Mussolini, the Father of Fascism: He Who Does Not Believe in Equality of Humans

Now, let's look at what happens when the principle of equality of moral agency is not respected.
Mussolini, the father of fascism, was a classic example of a man who did not believe in the equality
of moral agency. According to Mussolini, all the individual wills of the Italian people had to be
moulded into one, and in practice that meant he had all the moral agency in the whole of Italy and
his people had none. This was consistent with his belief that he was some kind of superman who
could do no wrong, as captured by the slogan 'Mussolini is always right'. As Mussolini thought that
he was not flawed and always made the right decisions, he believed he deserved moral agency over
his people because he would always make the right decisions while his people may not. But of
course, this was pure hubris on his part, as in reality he was one of the most immoral human beings
who ever lived, and the ideology he invented brought endless misery to countless numbers of
people. To disrespect the principle of equality of moral agency, to think that one can make a better
decision and hence should have moral agency over other people, is to have at least some of
Mussolini's hubris. While most people who believe in forcing their morality down other people's
throats are nowhere as evil as Mussolini, their hubris is just as morally unsound.

Others who Disrespect the Equality of Moral Agency: Too close to Mussolini for

The most classic case of Mussolini-style moral hubris is the kind of people who think they are
carrying out God's Will, and hence have the authority to do anything in their 'mission'. Since they
believe their ideas and actions necessarily reflect God's Will and hence the absolute truth, they
believe there is no need to allow their human beings equal moral agency. This idea is most often
associated with fundamentalist religious militants, who have caused tragedy after tragedy, who have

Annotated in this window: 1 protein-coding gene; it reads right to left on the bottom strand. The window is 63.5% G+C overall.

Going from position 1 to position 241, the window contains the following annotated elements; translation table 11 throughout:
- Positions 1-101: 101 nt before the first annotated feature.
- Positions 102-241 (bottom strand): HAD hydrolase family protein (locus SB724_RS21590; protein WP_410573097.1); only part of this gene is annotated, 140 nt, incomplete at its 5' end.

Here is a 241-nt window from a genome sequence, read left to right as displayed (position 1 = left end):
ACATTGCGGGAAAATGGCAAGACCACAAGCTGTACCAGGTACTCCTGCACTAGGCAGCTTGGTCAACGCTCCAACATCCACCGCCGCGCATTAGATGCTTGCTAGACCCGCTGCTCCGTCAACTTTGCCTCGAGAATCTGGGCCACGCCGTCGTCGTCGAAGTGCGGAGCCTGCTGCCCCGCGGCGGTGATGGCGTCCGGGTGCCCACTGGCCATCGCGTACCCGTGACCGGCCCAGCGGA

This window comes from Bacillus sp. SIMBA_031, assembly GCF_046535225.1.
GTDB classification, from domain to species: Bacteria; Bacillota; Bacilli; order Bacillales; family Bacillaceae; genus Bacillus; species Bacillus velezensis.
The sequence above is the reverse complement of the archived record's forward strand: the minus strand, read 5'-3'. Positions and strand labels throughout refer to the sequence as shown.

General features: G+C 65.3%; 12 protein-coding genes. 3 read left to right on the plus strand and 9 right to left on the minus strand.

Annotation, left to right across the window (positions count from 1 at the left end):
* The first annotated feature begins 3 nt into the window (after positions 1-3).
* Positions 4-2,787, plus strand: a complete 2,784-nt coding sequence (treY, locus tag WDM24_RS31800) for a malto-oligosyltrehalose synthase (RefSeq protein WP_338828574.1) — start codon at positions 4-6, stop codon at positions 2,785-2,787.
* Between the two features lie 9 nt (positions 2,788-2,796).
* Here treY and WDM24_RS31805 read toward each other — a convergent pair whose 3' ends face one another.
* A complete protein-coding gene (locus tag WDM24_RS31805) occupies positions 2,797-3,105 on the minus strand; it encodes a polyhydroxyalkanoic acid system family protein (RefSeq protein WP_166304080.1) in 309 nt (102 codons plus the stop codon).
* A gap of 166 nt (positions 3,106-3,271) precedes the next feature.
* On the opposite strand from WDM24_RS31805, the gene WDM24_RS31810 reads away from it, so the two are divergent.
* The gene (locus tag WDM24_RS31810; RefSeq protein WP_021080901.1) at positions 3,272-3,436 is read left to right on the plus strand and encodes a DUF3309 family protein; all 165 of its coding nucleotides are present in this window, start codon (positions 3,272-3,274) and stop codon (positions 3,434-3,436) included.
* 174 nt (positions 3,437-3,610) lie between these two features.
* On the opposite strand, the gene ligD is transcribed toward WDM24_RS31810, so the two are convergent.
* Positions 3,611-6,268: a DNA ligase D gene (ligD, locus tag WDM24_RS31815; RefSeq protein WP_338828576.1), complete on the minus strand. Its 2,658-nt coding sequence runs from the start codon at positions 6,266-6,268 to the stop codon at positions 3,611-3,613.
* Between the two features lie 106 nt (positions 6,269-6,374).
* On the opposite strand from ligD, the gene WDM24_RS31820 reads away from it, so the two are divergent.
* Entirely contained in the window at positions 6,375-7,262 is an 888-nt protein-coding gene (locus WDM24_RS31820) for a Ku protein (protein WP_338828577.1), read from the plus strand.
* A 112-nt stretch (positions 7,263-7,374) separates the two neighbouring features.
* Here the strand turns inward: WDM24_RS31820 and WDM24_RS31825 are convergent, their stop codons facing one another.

committed utmost acts of evil while believing that they were carrying out God's Will. However,
similar themes can be found in some sections of the religious right in the mainstream politics in
many countries, who often self-righteously attempt to frustrate democratic mandates for liberal
reforms because they think they are acting in God's Will. Thinking that one's beliefs in any area is
certainly in line with God's Will is the same as thinking that one's beliefs, in that area at least, is
'always right'. This pattern of thinking leads straight to Mussolini-style hubris. On the other hand, a
moral libertarian is allowed to have conservative viewpoints (otherwise it would defeat the point of
moral libertarianism, right?), but they would need to make their case fairly and respectfully through
the free market of ideas.

But it would be a folly to think that only those on the right are capable of such moral hubris. After
all, Mussolini was left-wing when he was a young man. The left may not talk much in terms of God's
Will, but they do talk a lot in terms of justice. Justice means the right thing to do, and is simply the
secular equivalent of God's Will. Like how some of the political religious right think that their version
of morality is always God's Will, an increasing number of leftists believe that their version of justice
is always actual justice. When one starts to think this way, one essentially allows themselves the